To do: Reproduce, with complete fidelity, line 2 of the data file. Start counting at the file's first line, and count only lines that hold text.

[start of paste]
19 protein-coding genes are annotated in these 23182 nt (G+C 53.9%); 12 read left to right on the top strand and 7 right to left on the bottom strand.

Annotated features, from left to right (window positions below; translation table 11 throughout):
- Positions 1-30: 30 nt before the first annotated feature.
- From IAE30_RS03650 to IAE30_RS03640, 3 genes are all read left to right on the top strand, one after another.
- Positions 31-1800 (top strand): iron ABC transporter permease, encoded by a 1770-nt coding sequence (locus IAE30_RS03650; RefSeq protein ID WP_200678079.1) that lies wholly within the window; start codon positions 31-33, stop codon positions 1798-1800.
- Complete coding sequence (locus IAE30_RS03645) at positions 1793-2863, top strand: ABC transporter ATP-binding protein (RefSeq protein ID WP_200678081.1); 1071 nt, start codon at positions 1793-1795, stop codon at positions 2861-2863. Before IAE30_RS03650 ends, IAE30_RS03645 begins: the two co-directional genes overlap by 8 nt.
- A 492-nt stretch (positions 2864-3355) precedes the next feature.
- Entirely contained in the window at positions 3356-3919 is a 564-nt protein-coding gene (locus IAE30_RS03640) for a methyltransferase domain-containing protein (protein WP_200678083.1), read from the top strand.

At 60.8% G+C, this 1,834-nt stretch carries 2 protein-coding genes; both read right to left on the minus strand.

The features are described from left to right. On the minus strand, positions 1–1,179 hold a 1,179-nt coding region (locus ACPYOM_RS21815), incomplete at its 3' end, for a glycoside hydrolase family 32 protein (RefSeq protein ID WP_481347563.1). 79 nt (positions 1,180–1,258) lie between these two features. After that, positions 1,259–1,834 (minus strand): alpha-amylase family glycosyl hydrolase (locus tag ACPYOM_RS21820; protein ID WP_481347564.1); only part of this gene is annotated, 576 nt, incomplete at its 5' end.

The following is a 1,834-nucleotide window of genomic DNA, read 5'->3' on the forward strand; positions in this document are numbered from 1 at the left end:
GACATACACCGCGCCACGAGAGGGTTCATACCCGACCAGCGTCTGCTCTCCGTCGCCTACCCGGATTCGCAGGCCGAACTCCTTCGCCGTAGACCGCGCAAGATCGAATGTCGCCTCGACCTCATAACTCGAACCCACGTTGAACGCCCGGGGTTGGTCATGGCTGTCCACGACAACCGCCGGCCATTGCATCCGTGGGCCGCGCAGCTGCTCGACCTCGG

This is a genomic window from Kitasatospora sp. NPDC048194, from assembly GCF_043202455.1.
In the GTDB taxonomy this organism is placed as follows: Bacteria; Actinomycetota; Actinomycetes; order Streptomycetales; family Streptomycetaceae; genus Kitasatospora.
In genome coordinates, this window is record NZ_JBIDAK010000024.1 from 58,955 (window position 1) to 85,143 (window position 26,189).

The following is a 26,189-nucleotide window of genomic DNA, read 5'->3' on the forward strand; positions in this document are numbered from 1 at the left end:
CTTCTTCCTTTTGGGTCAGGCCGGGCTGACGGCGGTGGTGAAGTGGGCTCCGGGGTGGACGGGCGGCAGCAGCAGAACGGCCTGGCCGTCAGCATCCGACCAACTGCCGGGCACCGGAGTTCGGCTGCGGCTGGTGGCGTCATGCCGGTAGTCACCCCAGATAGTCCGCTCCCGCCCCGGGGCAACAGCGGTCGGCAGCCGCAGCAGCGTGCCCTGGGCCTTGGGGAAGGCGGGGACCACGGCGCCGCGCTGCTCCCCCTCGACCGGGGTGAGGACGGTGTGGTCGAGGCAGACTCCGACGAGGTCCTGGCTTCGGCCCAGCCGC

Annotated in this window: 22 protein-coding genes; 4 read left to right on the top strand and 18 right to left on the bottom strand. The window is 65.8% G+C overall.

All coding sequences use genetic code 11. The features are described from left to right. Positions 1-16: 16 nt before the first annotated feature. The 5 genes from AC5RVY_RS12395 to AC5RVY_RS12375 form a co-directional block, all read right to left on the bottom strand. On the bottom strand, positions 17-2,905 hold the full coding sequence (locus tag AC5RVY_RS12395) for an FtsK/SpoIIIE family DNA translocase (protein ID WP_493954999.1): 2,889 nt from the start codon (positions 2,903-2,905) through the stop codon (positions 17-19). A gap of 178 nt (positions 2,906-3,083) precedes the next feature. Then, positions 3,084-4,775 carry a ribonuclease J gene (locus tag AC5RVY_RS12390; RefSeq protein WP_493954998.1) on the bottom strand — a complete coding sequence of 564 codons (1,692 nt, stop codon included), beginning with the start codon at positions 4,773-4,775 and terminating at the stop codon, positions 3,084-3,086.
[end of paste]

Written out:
Annotated features, from left to right (window positions below; translation table 11 throughout):